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Book Review Structure-Solubility Relationships in Polymers. Edited by F. W. Harris and R. B. Seymour

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Each chapter includes a long list of references covering
the literature up to 1974. The value of the book is enhanced
by the many figures, diagrams, and tables correctly fitted
into the text. The worked examples in the individual chapters
facilitate understanding of the material.
The book is a readable and comprehensive survey of the
technique of gas-solid reactions, and is recommended to
anyone who wants to understand this field.
Ruiner Moormann [NB 402 IE]
Modern Practice of Chromatography. By R . L. Grob. John
Wiley & Sons, Ltd., New York-London
1977. 1st Edit.,
xv, 654 pp., numerous figs., bound, f 16.00.
This work, edited by Robert L. Grob, is the most comprehensive existing collection of contributions on the applications of
gas chromatography. The individual chapters, written by experienced specialists, describe in three main parts (and in great
detail, but not always with consideration of the most recent
literature-capillary gas chromatography is mentioned only
marginally in the theoretical part) the theory, the technology,
and the applications of gas chromatography. About two-thirds
of the volume are devoted to theory, qualitative and quantitative analysis, description of apparatus, procedures for sample
injection, detectors, and computers. This is the first book
to collect so completely such a large number of new technical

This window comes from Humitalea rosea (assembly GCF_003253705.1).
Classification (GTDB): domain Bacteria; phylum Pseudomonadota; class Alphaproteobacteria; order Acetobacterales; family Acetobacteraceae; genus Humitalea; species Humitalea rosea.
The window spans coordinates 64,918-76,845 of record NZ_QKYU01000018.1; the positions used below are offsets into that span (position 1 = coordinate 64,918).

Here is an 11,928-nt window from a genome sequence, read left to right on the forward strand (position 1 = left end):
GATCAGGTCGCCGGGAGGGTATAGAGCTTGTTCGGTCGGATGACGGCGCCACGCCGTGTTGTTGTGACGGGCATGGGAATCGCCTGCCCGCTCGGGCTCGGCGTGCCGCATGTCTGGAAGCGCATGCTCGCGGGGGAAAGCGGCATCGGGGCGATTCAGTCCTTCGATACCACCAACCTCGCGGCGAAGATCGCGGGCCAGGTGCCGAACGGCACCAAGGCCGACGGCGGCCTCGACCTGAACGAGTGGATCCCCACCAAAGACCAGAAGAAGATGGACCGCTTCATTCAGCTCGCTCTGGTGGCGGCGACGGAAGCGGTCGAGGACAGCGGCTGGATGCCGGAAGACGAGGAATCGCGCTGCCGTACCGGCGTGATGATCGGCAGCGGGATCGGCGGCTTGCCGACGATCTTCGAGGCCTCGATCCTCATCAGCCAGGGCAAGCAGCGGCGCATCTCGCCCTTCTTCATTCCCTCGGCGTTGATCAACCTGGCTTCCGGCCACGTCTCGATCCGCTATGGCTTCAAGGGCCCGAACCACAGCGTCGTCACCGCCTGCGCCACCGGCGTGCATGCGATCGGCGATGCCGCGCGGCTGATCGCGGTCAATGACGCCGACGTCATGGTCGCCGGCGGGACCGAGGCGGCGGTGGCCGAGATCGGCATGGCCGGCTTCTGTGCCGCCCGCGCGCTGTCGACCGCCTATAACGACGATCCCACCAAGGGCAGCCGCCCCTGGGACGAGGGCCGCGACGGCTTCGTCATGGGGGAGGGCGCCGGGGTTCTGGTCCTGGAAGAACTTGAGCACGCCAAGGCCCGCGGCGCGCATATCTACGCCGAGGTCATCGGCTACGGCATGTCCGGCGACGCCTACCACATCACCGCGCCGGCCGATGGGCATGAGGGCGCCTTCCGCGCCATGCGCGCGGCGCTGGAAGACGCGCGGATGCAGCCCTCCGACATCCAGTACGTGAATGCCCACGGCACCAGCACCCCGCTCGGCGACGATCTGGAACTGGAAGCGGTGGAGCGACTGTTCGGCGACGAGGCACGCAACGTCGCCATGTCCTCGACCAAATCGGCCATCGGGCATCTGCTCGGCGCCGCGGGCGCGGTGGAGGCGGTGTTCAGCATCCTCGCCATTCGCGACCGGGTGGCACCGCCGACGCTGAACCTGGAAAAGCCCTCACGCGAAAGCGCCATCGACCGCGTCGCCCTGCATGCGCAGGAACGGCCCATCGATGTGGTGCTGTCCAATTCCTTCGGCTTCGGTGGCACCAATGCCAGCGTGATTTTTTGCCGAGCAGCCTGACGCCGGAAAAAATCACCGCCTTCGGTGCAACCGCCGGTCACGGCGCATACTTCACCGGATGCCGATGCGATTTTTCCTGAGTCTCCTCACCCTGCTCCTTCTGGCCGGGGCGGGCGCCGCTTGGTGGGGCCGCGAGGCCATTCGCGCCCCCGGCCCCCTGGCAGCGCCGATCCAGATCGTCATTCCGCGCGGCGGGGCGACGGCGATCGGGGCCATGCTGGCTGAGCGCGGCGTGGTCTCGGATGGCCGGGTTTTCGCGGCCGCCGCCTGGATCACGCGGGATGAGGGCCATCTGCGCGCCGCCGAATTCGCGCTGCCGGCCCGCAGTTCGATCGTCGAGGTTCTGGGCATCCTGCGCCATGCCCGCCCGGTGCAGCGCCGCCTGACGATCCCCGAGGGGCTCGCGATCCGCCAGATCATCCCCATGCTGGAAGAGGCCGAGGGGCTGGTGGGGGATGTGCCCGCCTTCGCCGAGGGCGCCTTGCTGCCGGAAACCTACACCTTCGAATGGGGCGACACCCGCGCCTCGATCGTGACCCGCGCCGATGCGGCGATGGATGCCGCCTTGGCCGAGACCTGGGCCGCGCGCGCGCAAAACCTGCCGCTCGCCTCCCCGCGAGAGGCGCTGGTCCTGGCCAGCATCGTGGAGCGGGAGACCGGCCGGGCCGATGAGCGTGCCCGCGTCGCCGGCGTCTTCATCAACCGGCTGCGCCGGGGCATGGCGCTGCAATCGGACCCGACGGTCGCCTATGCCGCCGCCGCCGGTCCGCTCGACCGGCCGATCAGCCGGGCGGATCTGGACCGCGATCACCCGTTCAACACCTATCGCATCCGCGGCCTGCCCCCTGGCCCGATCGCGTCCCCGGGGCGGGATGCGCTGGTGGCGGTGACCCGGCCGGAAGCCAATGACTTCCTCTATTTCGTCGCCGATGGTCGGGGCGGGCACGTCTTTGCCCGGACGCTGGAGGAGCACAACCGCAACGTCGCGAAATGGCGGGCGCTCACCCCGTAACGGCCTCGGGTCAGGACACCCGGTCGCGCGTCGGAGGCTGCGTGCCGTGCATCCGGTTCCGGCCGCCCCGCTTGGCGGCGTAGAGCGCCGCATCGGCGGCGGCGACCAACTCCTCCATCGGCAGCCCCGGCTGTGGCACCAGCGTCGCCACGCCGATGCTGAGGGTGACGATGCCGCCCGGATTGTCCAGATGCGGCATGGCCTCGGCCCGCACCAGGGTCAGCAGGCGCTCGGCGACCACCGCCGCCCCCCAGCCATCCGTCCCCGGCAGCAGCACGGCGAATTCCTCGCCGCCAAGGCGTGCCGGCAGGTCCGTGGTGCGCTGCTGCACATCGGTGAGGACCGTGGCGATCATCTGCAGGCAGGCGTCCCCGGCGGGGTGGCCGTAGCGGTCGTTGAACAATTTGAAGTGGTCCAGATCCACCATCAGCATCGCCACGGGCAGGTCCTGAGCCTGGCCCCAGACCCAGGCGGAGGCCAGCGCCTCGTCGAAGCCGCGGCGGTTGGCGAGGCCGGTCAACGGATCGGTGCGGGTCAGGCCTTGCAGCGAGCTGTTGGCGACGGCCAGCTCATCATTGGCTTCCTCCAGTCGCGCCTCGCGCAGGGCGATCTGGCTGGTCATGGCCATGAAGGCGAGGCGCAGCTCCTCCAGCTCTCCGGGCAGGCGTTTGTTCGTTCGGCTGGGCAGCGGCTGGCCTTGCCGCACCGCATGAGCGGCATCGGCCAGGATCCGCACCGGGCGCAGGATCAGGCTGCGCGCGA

developments. Emphasis should be laid on the chapters about
detectors, instrumentation, and data collection; great advances
have been made in recent years in these areas. The chapter
dealing mainly with applications includes trace analysis (environmental analysis), examination of foods, clinical analysis,
and analysis of drugs, for which work standard methods have
been worked out for preparation of the samples and formation
of derivatives as well as standardized conditions for separations; therein lies the particular value of this section. Minor
redundancies have not been wholly avoided in the text.
The book is supplemented by a chapter on physicochemical
applications of gas chromatography, where the posssible
application of gas chromatography to the determination of
thermodynamic quantities is pointed out, a feature rarely
known to the analyst and yet of great interest.
This volume, well worth its price, offers the user of gas
chromatography in a wide range of fields a wealth of experience and stimulation.
Wilfried A . Kijnig [NB 412 IE]
StructureSolubility Relationships in Polymers. Edited by F.
W Harris and R . B. Seymour. Academic Press, New York
1977. 1st Edit., xiii 271 pp. bound, $ 13.00.
A symposium with the same title was held by the American
Chemical Society-their 172nd-between August 30 and September 3, 1976. The revised and shortened versions of 21
lectures delivered there were collected in book form and
printed by Academic Press Rapid Reproduction. This has
given us a book which is up to date and gives a representative
cross-section of research in this field.
The summarizing contributions have retained their lecture
character; modem solubility theories are discussed in conjunction with the experimental results in easily comprehensible
form, and at the same time more emphasis is placed on outlining the problems involved, thus making them also accessible
to those who do not work in this field. In addition, the
large number of references listed make further reading possible.
The authors work in a variety of places, ranging from
industrial laboratories to universities, and therefore some of